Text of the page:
Many people claim that potty training boys is more difficult than potty training girls. In reality, each child will learn at his own pace. Dr. Sears notes that this rumor may have more to do with the fact that potty training typically falls upon the mother, who might be more comfortable potty training a girl. Use any method for potty training your son that works, making it fun for him.
Potty training is another major milestone that you and your baby will reach together. Make the transition stress-free and fun for your baby, so she doesn't associate this natural process with punishment or upsetting you. Some babies aren't ready to toilet train until they reach 2, 3, or even 4, years of age.
Getting your little one to the potty can be a breeze--or a nightmare. If the timing is right, you can potty train in one day. Alternatively, if you are ready to work from the beginning, your baby may never use diapers. It all hinges on your child's personality, how much time you want to invest and the potty training method you choose.
If you only you could get your child potty trained, then you can stop hauling wipes around with you, tying up dirty diapers into trash bags and changing diapers on demand. You can also get your child into that preschool that requires him to be potty trained. Whether he is showing no interest or you need a system, you can create a potty training chart that will motivate you and your child to get on board the potty training program.
Potty training is a rite of passage for toddlers. Between the ages of 2 to 3, most children are ready to begin potty training. With the right tools, tips and tricks, effective potty training can be accomplished in as few as three to five days. While there are many ways to potty train a toddler, the most effective way results in less frustration for both the parents and the child.
Little boys take longer to potty train than little girls, though doctors still aren't entirely sure of the reason, reports the Baby Center website. This may make your job more difficult, but you can be sure that one day, your son will get the hang of it. Customize your approach to fit your son's needs and interests. If he's excited about using the potty, there's a better chance that he'll want to use it. This makes your job a great deal easier.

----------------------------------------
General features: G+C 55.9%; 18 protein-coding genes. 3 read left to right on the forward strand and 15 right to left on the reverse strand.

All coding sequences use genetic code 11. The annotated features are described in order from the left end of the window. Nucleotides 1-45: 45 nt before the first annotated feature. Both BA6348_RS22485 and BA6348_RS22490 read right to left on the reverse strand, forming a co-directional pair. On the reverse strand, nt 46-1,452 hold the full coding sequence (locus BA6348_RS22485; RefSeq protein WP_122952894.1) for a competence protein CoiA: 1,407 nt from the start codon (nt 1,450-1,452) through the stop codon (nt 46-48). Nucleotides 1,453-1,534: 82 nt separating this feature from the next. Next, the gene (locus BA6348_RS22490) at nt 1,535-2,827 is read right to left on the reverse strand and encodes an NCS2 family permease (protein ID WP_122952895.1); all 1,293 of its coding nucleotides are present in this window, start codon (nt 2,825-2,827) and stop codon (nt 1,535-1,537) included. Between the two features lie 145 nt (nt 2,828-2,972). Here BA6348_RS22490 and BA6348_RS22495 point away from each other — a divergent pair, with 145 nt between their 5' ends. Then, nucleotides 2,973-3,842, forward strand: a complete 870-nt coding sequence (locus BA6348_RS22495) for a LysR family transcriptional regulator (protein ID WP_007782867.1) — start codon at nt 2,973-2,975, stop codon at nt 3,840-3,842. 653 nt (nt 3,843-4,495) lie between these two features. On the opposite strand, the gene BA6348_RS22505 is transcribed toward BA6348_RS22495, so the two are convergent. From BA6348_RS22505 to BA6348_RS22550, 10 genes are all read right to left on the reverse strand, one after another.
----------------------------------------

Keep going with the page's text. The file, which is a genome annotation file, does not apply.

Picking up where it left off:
People that know me well will tell you that I'm not a scaredy cat by nature. In fact, I laugh in the face of danger! Okay, so maybe I don't laugh at it, but I will snicker at it occasionally.
But I must admit there are a few things that strike fear in my heart. Things that are so horrible that I get a shiver down my spine just thinking of them. Things like bad bikini waxes and colon cleanses. Or the thought of Britney and K-Fed getting back together. Or something else that I experienced and lived to blog about.
Potty training, like feeding choices and picking a school, is one of the challenges of parenting. Deciding when to potty train and whether your little one is ready are the keys to success. Several factors can play into your decision and help determine whether saying bye-bye to diapers is a fun and easy process or one that will have both of you in tears.
One of the most popular tools to use during potty training--besides the potty itself--is a potty training chart. A potty training chart provides a concrete way for you and your child to track potty training progress. You will want to create a chart that reflects your specific goals and methods for potty training. Post the chart near the potty for easy reference.
In today's world, children are doing things younger and younger. One exception to this seems to be potty training. Perhaps due to the availability of disposable diapers, training pants and other types of toddler-size disposable underwear, children are getting trained later and later, and even many preschools no longer require that a toddler be potty trained. Potty training a toddler is not difficult as long as both parent and child are ready.